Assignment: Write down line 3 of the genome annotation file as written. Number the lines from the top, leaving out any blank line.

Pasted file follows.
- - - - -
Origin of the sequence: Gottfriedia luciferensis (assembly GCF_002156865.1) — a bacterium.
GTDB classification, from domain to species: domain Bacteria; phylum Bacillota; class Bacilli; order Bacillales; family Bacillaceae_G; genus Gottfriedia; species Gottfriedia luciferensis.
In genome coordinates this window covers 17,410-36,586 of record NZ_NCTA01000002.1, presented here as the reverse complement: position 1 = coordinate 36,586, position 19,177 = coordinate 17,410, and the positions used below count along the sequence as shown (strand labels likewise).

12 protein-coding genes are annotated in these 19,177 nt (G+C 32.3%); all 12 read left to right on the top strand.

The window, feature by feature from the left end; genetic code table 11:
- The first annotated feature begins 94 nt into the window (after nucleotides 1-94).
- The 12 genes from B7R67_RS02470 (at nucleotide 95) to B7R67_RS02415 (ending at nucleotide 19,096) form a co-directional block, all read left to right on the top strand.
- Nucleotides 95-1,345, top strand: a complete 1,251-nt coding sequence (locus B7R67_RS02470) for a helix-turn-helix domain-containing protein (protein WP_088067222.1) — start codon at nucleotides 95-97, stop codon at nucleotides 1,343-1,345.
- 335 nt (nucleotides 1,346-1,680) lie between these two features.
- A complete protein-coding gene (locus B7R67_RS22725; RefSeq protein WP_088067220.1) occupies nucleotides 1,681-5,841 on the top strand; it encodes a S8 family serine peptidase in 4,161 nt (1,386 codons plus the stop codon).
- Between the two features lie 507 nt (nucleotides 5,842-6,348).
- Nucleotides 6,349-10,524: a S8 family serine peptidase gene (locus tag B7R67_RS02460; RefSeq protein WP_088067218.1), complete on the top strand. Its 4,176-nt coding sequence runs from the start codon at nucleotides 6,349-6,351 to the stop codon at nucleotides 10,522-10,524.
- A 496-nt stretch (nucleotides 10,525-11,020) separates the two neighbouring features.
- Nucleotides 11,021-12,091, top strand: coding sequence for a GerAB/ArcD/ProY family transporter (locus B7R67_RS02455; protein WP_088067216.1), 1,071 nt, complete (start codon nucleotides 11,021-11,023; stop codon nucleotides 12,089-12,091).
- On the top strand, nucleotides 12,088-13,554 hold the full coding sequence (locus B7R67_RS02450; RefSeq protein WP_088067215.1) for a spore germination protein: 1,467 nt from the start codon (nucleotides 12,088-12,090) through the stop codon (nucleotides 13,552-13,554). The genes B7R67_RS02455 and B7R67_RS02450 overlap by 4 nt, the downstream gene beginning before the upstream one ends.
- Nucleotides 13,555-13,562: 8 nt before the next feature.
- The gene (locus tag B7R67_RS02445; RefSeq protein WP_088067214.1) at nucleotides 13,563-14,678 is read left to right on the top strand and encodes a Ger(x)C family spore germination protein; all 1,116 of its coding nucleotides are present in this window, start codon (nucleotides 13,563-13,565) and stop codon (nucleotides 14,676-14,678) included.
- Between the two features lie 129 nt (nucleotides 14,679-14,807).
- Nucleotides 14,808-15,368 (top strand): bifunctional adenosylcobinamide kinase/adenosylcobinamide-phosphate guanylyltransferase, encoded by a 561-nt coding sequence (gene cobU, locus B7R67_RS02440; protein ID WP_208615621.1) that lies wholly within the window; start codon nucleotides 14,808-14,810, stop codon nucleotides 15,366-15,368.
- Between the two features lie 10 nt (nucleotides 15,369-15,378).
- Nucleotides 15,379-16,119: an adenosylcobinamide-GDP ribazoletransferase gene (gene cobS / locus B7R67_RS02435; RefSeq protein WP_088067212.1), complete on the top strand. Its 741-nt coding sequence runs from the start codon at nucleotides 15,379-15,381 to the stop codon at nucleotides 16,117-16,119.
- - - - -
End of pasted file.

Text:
In genome coordinates this window covers 17,410-36,586 of record NZ_NCTA01000002.1, presented here as the reverse complement: position 1 = coordinate 36,586, position 19,177 = coordinate 17,410, and the positions used below count along the sequence as shown (strand labels likewise).